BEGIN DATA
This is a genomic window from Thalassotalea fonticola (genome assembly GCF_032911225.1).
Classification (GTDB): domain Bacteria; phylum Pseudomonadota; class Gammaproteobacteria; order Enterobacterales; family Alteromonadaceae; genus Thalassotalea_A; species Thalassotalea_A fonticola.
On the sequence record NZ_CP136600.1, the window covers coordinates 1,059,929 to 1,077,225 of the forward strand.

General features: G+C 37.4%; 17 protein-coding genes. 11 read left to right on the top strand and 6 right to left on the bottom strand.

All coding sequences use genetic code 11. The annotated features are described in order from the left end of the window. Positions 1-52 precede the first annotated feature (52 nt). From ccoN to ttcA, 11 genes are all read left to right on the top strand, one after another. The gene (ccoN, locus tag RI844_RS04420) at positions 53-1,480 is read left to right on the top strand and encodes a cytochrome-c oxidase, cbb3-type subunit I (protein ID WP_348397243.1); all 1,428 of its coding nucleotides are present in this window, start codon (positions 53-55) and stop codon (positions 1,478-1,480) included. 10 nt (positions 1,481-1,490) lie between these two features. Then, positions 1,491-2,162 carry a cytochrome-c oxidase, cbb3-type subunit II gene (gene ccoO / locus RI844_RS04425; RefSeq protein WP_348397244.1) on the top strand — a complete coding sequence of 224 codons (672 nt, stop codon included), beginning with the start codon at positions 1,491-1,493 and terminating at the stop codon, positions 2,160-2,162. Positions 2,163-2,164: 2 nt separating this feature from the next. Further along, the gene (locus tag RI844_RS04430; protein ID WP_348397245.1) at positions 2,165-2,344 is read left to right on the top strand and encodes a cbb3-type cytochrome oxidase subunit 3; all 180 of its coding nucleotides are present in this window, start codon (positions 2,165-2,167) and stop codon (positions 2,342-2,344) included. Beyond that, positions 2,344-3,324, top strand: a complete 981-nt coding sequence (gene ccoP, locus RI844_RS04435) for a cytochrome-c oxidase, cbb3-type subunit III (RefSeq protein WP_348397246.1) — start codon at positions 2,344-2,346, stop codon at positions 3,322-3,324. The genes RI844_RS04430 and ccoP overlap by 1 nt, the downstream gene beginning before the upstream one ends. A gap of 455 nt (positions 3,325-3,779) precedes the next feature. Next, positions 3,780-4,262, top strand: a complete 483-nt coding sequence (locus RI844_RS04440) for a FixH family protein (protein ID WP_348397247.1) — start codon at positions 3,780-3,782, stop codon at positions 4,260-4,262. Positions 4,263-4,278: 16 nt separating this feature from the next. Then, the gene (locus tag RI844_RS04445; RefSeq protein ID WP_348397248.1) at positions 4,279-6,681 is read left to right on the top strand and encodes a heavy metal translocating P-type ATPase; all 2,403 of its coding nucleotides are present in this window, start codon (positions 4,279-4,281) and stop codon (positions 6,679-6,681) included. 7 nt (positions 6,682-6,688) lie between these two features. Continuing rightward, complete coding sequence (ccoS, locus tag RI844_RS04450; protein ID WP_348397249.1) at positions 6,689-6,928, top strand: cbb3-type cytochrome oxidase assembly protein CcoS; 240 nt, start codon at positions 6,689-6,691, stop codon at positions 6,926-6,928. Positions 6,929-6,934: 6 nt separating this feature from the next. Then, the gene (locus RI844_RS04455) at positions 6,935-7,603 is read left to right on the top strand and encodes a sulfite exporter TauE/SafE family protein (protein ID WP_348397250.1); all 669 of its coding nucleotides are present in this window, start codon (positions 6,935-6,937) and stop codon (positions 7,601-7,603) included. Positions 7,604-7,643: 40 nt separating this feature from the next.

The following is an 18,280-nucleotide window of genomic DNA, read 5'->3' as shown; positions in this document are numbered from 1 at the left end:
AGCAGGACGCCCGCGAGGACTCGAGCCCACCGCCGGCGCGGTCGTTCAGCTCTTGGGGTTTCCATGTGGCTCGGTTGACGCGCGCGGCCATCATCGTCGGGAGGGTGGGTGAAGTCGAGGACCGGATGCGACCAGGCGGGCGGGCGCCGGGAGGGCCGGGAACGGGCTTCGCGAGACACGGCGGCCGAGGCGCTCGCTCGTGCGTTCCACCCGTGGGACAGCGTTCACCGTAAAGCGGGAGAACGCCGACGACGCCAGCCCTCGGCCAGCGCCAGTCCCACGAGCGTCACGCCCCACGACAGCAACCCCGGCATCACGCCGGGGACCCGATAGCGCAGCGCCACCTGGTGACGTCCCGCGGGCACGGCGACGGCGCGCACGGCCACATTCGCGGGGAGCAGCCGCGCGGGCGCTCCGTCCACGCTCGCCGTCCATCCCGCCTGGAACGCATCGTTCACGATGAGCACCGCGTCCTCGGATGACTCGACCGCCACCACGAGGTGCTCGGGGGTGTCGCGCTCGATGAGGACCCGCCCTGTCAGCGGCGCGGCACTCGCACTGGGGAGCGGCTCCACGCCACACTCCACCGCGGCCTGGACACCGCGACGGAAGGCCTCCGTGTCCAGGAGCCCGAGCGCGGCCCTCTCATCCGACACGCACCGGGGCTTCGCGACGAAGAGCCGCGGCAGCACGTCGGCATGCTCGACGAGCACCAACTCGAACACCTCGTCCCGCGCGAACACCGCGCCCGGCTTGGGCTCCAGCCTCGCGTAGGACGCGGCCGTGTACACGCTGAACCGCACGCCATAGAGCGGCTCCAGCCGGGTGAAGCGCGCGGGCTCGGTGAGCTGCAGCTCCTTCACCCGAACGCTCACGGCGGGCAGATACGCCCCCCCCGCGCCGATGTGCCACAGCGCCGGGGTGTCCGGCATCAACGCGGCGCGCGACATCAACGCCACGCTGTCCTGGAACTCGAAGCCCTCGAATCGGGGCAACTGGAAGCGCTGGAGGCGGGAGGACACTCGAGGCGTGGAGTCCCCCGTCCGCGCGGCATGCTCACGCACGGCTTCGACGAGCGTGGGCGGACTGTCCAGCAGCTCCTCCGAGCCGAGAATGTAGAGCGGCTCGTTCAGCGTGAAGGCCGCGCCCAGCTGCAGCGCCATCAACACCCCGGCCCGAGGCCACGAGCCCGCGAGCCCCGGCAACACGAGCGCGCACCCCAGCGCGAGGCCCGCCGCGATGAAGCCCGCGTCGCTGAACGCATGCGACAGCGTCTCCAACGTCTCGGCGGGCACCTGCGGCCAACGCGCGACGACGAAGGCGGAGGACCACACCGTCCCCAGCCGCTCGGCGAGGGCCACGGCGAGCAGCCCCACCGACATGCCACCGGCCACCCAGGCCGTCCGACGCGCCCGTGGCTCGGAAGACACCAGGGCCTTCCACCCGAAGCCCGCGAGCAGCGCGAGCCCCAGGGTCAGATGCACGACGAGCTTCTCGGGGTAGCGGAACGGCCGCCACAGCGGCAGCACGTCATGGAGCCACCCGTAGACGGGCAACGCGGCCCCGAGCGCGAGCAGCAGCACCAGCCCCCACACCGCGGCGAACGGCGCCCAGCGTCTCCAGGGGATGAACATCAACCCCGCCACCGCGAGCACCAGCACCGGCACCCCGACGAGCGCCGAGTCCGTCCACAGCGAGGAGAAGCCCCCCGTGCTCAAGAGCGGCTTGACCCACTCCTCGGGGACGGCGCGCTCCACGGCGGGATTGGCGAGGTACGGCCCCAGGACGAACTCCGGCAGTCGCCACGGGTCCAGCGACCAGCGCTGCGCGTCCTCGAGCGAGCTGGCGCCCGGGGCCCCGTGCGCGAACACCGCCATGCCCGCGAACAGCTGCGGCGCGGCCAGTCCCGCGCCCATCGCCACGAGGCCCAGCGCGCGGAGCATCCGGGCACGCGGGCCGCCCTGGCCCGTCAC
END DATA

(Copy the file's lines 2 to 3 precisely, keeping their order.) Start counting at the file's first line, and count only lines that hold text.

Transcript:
Classification (GTDB): domain Bacteria; phylum Pseudomonadota; class Gammaproteobacteria; order Enterobacterales; family Alteromonadaceae; genus Thalassotalea_A; species Thalassotalea_A fonticola.
On the sequence record NZ_CP136600.1, the window covers coordinates 1,059,929 to 1,077,225 of the forward strand.